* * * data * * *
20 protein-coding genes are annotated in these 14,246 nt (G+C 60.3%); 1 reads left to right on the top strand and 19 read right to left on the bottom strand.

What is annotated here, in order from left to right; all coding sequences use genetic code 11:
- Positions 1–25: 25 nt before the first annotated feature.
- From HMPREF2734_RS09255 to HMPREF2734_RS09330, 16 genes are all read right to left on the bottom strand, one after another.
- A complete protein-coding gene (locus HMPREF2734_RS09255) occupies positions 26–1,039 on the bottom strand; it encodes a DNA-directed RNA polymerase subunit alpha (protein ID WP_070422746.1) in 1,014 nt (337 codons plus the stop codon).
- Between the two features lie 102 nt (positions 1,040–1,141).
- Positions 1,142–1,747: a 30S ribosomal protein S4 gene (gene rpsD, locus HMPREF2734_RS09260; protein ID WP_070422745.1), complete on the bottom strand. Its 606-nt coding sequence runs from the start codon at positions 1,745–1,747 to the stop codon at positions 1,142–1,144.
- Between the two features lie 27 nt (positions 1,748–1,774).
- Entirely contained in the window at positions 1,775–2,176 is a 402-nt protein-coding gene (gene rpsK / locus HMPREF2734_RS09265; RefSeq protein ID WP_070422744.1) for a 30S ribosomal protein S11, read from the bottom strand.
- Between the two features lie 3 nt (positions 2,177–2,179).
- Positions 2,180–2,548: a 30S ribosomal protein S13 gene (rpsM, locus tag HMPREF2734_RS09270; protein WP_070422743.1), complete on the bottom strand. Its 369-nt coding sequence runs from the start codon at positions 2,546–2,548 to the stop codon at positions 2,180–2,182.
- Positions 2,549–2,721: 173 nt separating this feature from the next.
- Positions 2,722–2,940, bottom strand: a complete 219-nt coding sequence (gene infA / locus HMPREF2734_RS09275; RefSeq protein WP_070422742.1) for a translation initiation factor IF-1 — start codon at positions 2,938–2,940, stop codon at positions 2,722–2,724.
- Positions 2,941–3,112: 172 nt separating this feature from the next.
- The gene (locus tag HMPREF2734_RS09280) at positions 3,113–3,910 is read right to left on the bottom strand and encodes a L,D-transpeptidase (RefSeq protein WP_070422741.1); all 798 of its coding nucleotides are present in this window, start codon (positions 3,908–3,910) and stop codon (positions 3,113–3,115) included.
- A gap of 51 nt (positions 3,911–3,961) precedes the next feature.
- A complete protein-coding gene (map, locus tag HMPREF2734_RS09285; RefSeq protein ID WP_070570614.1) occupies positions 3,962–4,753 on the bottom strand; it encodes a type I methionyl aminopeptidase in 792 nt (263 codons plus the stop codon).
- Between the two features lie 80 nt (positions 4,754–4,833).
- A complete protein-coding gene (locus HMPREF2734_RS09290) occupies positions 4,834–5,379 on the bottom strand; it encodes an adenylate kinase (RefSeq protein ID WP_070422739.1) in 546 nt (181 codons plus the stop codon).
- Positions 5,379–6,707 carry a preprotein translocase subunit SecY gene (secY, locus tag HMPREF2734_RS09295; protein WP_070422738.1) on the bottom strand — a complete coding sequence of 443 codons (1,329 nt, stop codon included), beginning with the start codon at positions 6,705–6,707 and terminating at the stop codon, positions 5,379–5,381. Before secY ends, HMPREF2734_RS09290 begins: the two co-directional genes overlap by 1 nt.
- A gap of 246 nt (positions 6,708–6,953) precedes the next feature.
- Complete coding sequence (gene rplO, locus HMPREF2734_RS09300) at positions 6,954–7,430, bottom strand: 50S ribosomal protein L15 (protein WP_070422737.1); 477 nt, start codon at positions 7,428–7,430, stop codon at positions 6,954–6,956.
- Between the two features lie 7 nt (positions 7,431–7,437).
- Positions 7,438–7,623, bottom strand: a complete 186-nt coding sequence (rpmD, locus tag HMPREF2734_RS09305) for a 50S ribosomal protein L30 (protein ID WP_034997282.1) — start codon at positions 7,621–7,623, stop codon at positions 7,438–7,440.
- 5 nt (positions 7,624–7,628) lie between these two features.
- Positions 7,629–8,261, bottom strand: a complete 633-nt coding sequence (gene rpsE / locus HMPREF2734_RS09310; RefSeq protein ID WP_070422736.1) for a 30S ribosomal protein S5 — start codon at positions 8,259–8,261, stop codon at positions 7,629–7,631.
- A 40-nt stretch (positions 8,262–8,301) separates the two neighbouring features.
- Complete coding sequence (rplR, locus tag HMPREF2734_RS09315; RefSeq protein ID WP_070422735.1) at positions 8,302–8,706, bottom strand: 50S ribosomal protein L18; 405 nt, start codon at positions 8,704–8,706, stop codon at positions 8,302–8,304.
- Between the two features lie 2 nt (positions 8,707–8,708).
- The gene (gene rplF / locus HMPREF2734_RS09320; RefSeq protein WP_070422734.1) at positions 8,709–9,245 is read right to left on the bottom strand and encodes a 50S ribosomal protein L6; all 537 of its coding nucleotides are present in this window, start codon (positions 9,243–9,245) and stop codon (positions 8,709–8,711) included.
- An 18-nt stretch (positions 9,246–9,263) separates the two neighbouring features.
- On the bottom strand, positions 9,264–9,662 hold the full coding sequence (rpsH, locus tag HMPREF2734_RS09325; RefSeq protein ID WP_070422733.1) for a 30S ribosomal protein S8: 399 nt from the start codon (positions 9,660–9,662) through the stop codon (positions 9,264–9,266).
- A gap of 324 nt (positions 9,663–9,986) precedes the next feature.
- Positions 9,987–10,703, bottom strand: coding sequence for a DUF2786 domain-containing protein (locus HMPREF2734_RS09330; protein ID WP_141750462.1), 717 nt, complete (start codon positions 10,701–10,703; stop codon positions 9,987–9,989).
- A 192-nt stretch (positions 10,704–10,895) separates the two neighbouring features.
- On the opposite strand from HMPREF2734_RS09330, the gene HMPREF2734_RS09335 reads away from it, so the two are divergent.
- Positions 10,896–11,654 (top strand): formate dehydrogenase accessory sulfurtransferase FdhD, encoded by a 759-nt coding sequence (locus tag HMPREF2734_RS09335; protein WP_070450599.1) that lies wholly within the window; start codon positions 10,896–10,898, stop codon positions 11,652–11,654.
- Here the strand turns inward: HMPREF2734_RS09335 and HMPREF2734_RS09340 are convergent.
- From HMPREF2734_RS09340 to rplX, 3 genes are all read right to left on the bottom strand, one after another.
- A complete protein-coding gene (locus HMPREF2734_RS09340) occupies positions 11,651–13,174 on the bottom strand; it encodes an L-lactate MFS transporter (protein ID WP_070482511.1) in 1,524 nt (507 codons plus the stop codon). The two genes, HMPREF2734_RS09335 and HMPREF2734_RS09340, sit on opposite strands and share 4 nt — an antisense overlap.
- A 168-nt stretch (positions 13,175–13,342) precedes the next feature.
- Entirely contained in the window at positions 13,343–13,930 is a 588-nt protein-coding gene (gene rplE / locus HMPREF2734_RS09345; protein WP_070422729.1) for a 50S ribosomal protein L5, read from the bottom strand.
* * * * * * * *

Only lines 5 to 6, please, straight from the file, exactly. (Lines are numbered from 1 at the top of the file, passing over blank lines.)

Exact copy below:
- A complete protein-coding gene (locus HMPREF2734_RS09255) occupies positions 26–1,039 on the bottom strand; it encodes a DNA-directed RNA polymerase subunit alpha (protein ID WP_070422746.1) in 1,014 nt (337 codons plus the stop codon).
- Between the two features lie 102 nt (positions 1,040–1,141).